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Ed Webb

The ISIS Ambassador to Turkey - Homeland Security Today - 0 views

  • the ISIS military and weapons training and the ISIS “obligatory shariah training” in which new male recruits are taught the ISIS takfir ideology, an ideology that justifies use of violence against those considered heretics or unbelievers, including against fellow Muslims.
  • Abu Mansour explains the format and nature of intake forms that were filled out at the ISIS reception area. “It was a form about experience, countries you visited, etc. I don’t remember it very well, but it was very detailed,” he explains. He further continues, “There were several people who came with higher education. We wrote his discipline, his studies, his languages. These things were recorded on my forms.” According to Abu Mansour, job placements occurred after another intake took place inside the training camps. “At those places, there were very trusted people running the ISIS offices of recruiting, so if you say you’re an engineer, they put you to that kind of job. It was an office of human resources management,” he states, adding, “but of course different, because in ours we also had, ‘I want to be a martyr.’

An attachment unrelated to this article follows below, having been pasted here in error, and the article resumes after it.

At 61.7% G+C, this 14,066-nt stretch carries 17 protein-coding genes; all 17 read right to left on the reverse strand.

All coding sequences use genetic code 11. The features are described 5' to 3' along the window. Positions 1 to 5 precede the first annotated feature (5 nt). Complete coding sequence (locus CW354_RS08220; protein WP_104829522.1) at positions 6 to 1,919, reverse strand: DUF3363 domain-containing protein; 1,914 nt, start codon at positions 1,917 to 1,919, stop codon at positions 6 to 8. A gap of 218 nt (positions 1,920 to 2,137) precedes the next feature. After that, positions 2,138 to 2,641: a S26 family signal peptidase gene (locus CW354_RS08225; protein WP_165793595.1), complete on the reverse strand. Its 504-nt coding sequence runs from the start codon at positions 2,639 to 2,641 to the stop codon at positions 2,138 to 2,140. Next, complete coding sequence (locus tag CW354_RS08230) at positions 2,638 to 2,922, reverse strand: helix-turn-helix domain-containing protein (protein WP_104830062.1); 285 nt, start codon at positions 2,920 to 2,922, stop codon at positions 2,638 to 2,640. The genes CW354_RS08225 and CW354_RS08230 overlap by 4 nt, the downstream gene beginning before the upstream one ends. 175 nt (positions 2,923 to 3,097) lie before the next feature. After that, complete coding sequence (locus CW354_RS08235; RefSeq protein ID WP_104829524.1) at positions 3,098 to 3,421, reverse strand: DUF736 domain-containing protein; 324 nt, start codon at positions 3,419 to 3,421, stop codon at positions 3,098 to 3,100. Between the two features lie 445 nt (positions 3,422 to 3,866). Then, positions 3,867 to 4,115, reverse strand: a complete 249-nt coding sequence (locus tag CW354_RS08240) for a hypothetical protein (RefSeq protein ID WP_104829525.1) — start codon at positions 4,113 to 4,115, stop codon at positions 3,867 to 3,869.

• According to Abu Mansour, the numbers of would-be “martyrs” went down as the Caliphate was in fact established. “It started to go down as Raqqa stabilized. [Then,] most came simply to live. It was a small ratio of those who came to martyr themselves.” Adhering to his uncanny ability to remember exact recruiting figures, he explains, “Before 2014, 50 percent came to martyr themselves. Then it went under 20 percent.”
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  • “There were some agreements and understandings between the Turkish intelligence and ISIS emni about the border gates, for the people who got injured,” Abu Mansour continues. “I had direct meeting with the MIT [the Turkish National Intelligence Organization], many meetings with them.”
  • “There were teams. Some represent the Turkish intel, some represent the Turkish Army. There were teams from 3-5 different groups. Most meetings were in Turkey in military posts or their offices. It depended on the issue. Sometimes we meet each week. It depends on what was going on. Most of the meetings were close to the borders, some in Ankara, some in Gaziantep.”
  • When he mentions meeting Turkish government officials in Ankara, the capital of Turkey, we suddenly upgrade him in our minds to an ISIS ambassador, which is indeed how he was functioning. “I passed the borders and they let me pass. [At the border,] the Turks always sent me a car and I’m protected. A team of two to three people from our side were with me. I was in charge of our team most of the time.”